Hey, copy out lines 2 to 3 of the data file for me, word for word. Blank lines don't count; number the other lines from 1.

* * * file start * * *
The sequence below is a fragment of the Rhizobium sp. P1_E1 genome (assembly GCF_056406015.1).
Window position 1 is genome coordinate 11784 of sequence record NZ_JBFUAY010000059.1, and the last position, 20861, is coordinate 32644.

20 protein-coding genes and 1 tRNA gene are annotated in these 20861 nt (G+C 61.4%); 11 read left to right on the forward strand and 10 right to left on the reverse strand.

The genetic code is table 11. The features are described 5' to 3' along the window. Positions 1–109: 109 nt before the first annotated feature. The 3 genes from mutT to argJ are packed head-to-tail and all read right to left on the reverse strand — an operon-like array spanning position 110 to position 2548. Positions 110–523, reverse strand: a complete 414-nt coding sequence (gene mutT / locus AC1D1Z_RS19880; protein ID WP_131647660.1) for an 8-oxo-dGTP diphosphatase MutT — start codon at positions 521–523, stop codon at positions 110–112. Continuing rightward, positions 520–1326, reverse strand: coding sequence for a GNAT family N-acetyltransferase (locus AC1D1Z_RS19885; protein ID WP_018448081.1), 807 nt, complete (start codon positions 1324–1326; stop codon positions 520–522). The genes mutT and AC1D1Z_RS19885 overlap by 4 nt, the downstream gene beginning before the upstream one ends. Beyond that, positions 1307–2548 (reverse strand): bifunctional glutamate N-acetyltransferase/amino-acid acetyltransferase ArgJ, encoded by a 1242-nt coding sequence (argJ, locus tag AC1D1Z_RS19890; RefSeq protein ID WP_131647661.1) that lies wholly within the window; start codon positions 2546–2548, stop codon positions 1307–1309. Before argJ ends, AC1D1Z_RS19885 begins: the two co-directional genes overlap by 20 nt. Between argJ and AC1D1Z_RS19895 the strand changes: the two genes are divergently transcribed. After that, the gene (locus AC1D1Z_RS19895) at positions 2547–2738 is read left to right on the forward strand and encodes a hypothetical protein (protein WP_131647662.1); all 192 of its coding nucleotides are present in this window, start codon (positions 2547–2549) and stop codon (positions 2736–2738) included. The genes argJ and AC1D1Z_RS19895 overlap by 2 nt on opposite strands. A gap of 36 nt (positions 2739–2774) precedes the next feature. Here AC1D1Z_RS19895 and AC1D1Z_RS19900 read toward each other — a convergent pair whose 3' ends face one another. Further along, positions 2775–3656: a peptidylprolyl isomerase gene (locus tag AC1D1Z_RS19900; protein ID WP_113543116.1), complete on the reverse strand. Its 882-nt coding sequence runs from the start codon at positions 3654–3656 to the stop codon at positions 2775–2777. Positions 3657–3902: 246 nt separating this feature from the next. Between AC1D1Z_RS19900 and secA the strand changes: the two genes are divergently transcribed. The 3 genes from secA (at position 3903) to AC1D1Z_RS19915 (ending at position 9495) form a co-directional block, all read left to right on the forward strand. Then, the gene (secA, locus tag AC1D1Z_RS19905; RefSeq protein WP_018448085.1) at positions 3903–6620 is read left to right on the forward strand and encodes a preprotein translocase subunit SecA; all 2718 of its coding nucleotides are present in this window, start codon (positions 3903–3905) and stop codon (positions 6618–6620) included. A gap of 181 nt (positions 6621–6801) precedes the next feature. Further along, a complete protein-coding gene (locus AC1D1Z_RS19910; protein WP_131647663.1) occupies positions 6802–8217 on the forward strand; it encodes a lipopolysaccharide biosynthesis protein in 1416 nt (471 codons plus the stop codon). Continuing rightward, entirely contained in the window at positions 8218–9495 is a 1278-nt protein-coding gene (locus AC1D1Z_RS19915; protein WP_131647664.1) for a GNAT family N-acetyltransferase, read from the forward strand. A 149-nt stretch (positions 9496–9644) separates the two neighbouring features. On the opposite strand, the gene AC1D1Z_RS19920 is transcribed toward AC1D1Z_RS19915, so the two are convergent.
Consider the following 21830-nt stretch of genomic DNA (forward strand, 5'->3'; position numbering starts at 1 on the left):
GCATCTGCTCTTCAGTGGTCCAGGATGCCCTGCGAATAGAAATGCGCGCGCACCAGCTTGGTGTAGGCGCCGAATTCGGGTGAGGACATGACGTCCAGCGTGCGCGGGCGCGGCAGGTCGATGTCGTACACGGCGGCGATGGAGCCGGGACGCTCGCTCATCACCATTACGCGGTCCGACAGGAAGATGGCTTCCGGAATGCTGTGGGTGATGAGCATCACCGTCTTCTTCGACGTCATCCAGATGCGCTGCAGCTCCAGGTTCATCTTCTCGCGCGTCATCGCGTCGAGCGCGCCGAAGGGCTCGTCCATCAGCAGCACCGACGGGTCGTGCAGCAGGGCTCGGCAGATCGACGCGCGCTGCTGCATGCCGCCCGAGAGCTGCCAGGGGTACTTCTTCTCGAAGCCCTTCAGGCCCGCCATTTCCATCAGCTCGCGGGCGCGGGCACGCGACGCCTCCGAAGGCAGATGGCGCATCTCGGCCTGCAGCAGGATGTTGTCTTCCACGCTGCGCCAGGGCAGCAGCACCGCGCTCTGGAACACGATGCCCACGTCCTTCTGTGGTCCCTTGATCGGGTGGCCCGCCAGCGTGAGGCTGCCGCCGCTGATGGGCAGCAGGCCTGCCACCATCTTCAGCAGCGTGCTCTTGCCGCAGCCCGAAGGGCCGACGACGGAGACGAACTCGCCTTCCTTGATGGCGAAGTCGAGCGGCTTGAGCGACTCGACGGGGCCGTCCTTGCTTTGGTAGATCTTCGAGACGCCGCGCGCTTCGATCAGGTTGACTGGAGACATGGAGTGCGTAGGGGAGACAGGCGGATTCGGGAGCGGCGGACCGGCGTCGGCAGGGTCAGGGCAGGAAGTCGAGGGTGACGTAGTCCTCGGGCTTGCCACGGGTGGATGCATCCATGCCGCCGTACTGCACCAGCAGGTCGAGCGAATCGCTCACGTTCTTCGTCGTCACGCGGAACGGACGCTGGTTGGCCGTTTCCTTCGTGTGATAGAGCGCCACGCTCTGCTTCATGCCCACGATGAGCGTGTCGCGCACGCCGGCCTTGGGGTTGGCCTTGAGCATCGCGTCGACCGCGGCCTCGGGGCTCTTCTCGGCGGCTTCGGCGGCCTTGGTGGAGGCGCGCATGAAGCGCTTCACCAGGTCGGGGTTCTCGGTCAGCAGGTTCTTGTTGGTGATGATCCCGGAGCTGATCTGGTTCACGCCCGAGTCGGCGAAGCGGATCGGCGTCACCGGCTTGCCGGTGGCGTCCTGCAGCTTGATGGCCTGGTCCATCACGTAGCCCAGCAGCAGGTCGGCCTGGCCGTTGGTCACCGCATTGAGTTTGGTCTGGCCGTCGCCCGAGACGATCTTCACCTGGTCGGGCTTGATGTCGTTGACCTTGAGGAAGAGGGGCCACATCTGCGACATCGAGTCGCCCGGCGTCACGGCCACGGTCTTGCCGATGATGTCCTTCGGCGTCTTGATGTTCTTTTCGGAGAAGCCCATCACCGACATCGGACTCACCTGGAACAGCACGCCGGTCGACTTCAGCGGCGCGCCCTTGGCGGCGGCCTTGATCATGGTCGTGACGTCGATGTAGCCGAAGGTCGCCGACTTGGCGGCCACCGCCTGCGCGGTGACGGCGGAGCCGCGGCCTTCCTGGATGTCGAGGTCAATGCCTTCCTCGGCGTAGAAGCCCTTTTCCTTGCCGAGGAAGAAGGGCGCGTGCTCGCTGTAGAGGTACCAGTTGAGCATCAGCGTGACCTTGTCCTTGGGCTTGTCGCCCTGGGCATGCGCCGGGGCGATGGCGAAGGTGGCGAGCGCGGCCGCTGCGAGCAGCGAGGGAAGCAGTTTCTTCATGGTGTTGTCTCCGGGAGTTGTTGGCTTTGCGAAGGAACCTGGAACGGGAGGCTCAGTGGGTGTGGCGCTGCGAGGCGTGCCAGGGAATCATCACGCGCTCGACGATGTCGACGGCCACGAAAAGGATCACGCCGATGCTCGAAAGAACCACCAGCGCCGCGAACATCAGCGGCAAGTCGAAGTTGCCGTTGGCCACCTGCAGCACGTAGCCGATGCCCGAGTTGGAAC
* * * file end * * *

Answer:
Window position 1 is genome coordinate 11784 of sequence record NZ_JBFUAY010000059.1, and the last position, 20861, is coordinate 32644.

20 protein-coding genes and 1 tRNA gene are annotated in these 20861 nt (G+C 61.4%); 11 read left to right on the forward strand and 10 right to left on the reverse strand.